DF Reviews Rasheeda Speaking (The New Group at Signature Center, New York, February 2015)

RASHEEDA Main Image

“Can we have an honest conversation about race?”

It’s a question I hear with some regularity in my day job in university student life, and while I applaud the sincerity behind it, I know from experience that it’s not as easy as it sounds, or should be.

So perhaps you can imagine the range of emotions that swept over me as I watched Joel Drake Johnson’s sly, wonderful new play.  My ears and face burned.  I got pissed off, then felt guilty about it.  I giggled, and felt even guiltier.

Rasheeda Speaking pulls no punches and takes no prisoners, yet it’s ostensibly a comedy – and, on the surface, seems simple enough. In a medical office, surgeon David Williams (played by Darren Goldstein) enlists the help of Ileen, one of his office workers.  The doctor is uncomfortable around his other office worker, an African American woman named Jaclyn. Dr. Williams claims Jaclyn won’t look him in the eye, and he is asking Ileen to document the problem, so he can fire Jaclyn and bring in someone more… well, someone who makes him feel more comfortable.

Dianne Wiest and Darren Goldstein in Rasheeda Speaking (photo by Monique Carboni)

Dianne Wiest and Darren Goldstein in Rasheeda Speaking (photo by Monique Carboni)

OK, I thought. The doctor is obviously an ass. (Goldstein brings some of the same thinly-veiled thuggishness to this that he uses so effectively in The Affair.)  Moreover, poor Ileen (the superb Dianne Wiest), fragile and meek, is clearly resistant to the plan.

But wait a minute – not so fast. Moments later, we meet Jaclyn (Tonya Pinkins, also marvelous), who turns out to be a real piece of work. Maybe the doctor has a point, after all.

Darren Goldstein and Tonya Pinkins in Rasheeda Speaking (photo by Monique Carboni)

Darren Goldstein and Tonya Pinkins in Rasheeda Speaking (photo by Monique Carboni)

What Johnson’s script manages to expose with sharpness and startling humor is the shockingly gauche ways we all make unaware, casually hurtful assumptions and comments. (Watch particularly a small gem of a performance by Patricia Conolly.) Rasheeda Speaking quietly builds to something climactic – in part, it’s a thriller – while always retaining a plausible sense of day to day work life. In fact, another, equally depressing way to look at this very funny play is that it isn’t so much about race as it is about the spirit-killing, paranoia-inducing world of an American office.

 VIDEO: Cynthia Nixon and the cast discuss Rasheeda Speaking

Given the play’s topicality and intimate scale (four actors, 90 minutes), it’s likely to become a favorite in regional theatres. Still, I’m not sure it will have the same impact without the two great actresses who are making it their own in the New Group production. These are difficult roles, requiring a myriad of nuances, and – in both cases – leaving the audience without easy answers.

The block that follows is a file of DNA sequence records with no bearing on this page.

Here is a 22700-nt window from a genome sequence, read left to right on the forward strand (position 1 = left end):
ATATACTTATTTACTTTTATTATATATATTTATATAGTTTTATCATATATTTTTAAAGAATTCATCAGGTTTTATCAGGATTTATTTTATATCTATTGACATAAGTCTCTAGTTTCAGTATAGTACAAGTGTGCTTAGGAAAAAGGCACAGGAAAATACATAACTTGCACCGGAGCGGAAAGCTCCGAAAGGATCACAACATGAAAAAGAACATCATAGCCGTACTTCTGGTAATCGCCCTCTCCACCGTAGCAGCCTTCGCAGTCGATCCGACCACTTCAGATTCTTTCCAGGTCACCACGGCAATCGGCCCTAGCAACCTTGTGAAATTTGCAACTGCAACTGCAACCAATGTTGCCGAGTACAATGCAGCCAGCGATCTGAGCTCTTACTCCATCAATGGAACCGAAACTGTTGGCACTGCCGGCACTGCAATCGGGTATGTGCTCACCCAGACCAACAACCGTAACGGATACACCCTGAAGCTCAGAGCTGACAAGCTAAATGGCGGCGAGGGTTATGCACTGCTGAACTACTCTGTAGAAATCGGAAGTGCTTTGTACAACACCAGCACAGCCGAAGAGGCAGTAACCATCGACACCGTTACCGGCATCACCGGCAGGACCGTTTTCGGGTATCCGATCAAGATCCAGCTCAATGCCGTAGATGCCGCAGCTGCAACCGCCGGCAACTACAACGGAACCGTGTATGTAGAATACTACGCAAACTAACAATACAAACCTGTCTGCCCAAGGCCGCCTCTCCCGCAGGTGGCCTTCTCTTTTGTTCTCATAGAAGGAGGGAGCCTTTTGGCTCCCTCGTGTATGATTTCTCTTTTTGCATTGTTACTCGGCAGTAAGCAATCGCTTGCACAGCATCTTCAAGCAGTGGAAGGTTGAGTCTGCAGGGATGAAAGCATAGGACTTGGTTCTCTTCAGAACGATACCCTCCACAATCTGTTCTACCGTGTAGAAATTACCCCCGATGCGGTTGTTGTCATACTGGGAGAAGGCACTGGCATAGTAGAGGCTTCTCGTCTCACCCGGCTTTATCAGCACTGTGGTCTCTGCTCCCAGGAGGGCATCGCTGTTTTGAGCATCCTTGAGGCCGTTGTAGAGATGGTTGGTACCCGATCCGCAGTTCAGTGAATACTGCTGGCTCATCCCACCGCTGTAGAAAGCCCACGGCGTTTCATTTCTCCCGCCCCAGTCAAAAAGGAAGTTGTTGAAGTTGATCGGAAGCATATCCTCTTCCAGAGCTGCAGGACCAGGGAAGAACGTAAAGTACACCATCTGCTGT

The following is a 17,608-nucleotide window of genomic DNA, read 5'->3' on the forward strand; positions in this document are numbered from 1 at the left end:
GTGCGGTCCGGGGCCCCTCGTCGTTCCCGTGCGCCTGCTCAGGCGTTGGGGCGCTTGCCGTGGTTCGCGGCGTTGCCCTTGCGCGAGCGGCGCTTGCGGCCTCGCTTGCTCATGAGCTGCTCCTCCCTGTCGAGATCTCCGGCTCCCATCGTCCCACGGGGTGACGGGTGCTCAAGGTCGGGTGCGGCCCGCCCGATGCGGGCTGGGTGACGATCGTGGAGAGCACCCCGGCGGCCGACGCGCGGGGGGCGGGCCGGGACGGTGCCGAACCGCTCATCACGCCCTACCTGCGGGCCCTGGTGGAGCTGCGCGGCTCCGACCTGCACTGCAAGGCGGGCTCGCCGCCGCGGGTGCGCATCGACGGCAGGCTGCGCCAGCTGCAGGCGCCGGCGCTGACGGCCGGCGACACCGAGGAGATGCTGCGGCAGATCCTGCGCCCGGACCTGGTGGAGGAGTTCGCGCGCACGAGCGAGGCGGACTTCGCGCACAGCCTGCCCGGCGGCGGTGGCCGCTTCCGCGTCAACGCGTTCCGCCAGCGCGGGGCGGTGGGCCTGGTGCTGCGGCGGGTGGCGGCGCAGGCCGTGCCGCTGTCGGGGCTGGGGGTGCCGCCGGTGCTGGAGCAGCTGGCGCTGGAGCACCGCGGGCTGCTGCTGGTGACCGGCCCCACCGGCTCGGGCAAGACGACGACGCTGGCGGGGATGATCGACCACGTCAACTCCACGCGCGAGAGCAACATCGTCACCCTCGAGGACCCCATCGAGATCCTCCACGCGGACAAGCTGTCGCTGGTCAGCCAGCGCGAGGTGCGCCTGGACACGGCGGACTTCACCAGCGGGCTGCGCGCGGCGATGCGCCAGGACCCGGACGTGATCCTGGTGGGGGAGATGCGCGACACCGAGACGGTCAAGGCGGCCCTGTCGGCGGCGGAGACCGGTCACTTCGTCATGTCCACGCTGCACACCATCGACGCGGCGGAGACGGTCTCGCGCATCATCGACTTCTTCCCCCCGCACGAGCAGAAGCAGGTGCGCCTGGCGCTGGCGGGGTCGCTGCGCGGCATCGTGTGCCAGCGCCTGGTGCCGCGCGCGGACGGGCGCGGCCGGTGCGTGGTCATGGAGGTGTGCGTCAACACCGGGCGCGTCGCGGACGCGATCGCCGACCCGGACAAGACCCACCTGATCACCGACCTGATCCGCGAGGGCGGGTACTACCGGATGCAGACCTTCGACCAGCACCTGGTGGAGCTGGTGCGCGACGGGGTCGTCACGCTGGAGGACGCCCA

Tonya Pinkins manages to be simultaneously charming and infuriating, with a superficially smiling manner that also suggests “mess with me at your peril.” If anything, Dianne Wiest is even more extraordinary, in what I think is the harder part – Ileen’s trajectory in the play could seem melodramatic, but Wiest’s fascinating mixture of soft-spoken nervousness and aggression makes every turn seem… not only plausible, but (at least, in the terms of her frayed internal logic), understandable.

Tonya Pinkins and Dianne Wiest in Rasheeda Speaking (photo by Monique Carboni)

Tonya Pinkins and Dianne Wiest in Rasheeda Speaking (photo by Monique Carboni)

Though Rasheeda Speaking is Cynthia Nixon’s directorial debut, she brings an assured hand to the production, which is impeccably paced and designed (scenery by Allen Moyer, costumes by Toni-Leslie James, lighting by Jennifer Tipton).

I saw a matinee of Rasheeda Speaking, and thought about it for the rest of the day and beyond. In fact, even during the evening performance I later attendedmy mind kept coming back to some of the many memorable moments in Johnson’s play, and Pinkins’ and Wiest’s performances.

“Can we have an honest conversation about race?”

Maybe. Maybe not.


Rasheeda Speaking, The New Group at the Romulus Linney Courtyard Theatre at the Pershing Square Signature Center, 480 West 42nd Street, through March 22. www.thenewgroup.org

Leave a Reply

Fill in your details below or click an icon to log in:

WordPress.com Logo

You are commenting using your WordPress.com account. Log Out / Change )

Twitter picture

You are commenting using your Twitter account. Log Out / Change )

Facebook photo

You are commenting using your Facebook account. Log Out / Change )

Google+ photo

You are commenting using your Google+ account. Log Out / Change )

Connecting to %s

Follow me on Twitter

Enter your email address to follow this blog and receive notifications of new posts by email.

Join 66 other followers

Enter your email address to follow this blog and receive notifications of new posts by email.

Join 66 other followers

%d bloggers like this: